It’s been 15 years since I learned that I had Non-Hodgkin Lymphoma, a set of blood cancers, which, as they say, can be managed but not cured. When I received this devastating news, I thought that my relatively short life would soon be over. How could someone like me, a trim, active man who had a healthy diet, a lovely family, a terrific set of friends and a satisfying professional life, get cancer?
It didn’t make sense.
It made me angry.
The news stunned me. My bleak future flashed before my eyes–chemotherapy, weight loss, hair loss, bone pain, nausea, and fatigue–all leading to an untimely death. I suddenly realized how much time I had wasted on unimportant things. Confronting imminent mortality frightened me. Slowly and timidly, I moved forward on an uncertain path. In the time that I had left could I somehow experience the wonders of life? In a world of endless choice and incessant distraction, could I discover what was important?
Given our culturally-contoured and time-pressed penchant for expedience, it’s hard for anyone to figure out what is important. A diagnosis of cancer, though, can sometimes accelerate a process that sometimes points you in an existentially satisfying direction. A 15-year sojourn on cancer’s path has compelled me to think about how to live well in the world. Here’s some of things I’ve learned about the quest for well being:
1. The destructive force of anger: When I began my journey on cancer’s path, I was angry. Why had I been singled out to suffer such a horrendous fate? I quickly discovered that anger led to feelings of powerless and despair, a state that wasn’t good for me, for the people around me, or for my work as a scholar. In my view anger never leads to well-being. And so, I tried to accept my situation and attempted to cope with the anxieties of confronting an incurable disease–none of which is easy.
2. Combating bad faith. In his incomparable play, No Exit, Jean-Paul Sartre confronts the specter of bad faith, a collective set of beliefs based on illusion. In bad faith we construct the world as we want it to be, which blinds us to the world as it is. In bad faith, we make life choices based on wishful fantasy rather an inconvenient truth. The political world is rife with bad faith thinking and decisions–the fateful decision to wage war in Iraq, the denial of climate change, the dogged belief in supply side economics, and the distrust of science. In the world of cancer bad faith thinking and decision-making can compel people to deny their medical status. It can convince a person to seek unproven miracle cures. The negative results of bad faith thinking also tend to reinforce anger, which in turn, leads to bitterness. Long before I understood much about anything, Adamu Jenitongo, a wise man among the Songhay people of West Africa, taught me to consider a situation realistically. He said that a person needs to accept her or his limitations and live well within the parameters those limitations set. That advice only made sense to me when I had to consider how remission from cancer, a way station between health and illness, between life and death, limited my possibilities in the world. Those limitations, I soon discovered, did not prevent me from living well in the world.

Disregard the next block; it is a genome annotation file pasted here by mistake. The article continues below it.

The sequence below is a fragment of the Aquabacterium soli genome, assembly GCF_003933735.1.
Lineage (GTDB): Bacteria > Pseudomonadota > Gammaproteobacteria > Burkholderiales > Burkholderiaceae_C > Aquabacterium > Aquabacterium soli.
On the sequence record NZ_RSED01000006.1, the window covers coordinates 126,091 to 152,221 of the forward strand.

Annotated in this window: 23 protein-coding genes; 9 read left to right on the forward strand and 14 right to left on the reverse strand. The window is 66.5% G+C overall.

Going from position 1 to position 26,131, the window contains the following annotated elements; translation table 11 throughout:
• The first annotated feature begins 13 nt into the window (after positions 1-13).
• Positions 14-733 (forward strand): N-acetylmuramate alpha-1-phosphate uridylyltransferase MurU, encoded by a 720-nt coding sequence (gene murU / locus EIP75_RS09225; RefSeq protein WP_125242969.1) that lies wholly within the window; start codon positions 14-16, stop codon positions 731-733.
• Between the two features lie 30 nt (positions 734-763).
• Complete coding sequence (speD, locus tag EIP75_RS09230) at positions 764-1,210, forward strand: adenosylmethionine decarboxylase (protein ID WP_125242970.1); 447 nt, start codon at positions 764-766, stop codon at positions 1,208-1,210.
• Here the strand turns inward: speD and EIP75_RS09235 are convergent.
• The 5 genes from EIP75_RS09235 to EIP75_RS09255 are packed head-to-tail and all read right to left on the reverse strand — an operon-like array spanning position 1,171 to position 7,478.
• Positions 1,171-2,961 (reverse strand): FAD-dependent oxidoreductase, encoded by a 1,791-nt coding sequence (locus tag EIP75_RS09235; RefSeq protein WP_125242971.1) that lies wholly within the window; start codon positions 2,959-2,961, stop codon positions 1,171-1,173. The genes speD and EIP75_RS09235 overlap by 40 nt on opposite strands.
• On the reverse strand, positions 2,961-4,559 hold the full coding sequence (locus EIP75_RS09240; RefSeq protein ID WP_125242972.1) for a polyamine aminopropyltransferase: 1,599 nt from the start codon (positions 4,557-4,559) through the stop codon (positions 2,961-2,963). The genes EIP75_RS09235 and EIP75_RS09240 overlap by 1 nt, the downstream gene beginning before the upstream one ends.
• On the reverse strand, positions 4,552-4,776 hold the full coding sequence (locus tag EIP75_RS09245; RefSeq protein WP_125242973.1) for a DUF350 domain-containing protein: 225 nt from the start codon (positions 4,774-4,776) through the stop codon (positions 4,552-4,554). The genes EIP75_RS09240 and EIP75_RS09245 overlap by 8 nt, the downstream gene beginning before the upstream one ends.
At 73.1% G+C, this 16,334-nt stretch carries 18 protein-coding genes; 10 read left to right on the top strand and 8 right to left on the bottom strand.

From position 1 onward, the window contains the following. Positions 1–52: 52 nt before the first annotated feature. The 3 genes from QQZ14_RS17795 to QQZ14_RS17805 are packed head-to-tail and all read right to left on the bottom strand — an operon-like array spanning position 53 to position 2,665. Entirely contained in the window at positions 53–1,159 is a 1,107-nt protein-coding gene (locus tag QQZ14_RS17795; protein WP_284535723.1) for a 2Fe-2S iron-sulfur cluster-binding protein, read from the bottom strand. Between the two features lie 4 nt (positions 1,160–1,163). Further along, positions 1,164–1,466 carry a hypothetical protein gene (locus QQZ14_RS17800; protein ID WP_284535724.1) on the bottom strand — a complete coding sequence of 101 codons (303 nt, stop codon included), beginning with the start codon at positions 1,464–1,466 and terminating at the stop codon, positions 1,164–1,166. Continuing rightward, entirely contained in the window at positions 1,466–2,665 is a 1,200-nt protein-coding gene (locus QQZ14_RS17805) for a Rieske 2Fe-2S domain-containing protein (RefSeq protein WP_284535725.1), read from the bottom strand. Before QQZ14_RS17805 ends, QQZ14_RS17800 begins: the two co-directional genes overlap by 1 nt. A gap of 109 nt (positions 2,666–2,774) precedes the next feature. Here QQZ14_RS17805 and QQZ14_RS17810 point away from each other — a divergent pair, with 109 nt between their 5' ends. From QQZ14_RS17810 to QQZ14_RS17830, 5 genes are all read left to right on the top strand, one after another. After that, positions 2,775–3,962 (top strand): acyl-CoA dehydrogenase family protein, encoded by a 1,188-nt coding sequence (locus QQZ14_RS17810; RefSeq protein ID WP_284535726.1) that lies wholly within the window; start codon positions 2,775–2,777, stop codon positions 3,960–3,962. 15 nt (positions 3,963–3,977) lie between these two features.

3. The importance of human connection: If you live in isolation, chances are you will construct a world shaped by bad faith. If you have the good faith support of friends and family, you are likely to confront your remission realistically, a position that allows for a life filled with little as well as big pleasures. It is well known that social isolation often leads to alcohol and drug abuse as well as to a variety of domestic dysfunctions. It is also well known that the absence of social support contributes to heath declines and premature mortality. No one should be be alone when confronting the physical and emotional challenges of cancer diagnosis, treatment and remission.
4. The value of patience: In America, we live in an impatient, results-oriented society. We take the furiously fast straight highway–not the slow sinuous side road–to get from one place to another. We expect such an emphasis in the corporate world, but we also find it in academe. In academe there is an emphasis on results. Did you get the grant? Did you publish in one of the most prestigious journals? Are your ideas cutting-edge? How many books have you published in the last five years? Are you on the fast-track to a distinguished career? When you begin treatment for cancer, no matter who you might be, the world slows down. You can continue do elementary things like walk or get out of bed, but you have to do them slowly, deliberately and mindfully. When you undergo chemotherapy, you have to sit in a chair for long periods of time–two, three, or, in my case, five hours. The side effects of treatment demand a slower orientation to life; they require patience. This slow approach to learning is consistent with apprenticeship during which novices spend ten, twenty of even 40 years slowly mastering their art or their science, patiently waiting for their paths to open. When they do, they are ready to make important contributions to the world.
I don’t know what the future will bring. I do know that patience shows us the way to a path that opens to the world. On the open path we understand how to proceed. With a clarity of purpose we take small but confident steps. Along this path we understand what we can do in the world. Comfortable in our skins we savor a measure of well-being. That profound feeling leads us to expressions of deep gratitude, which are, answered, in turn, with the embrace of human warmth.
For me, that is path worth following.
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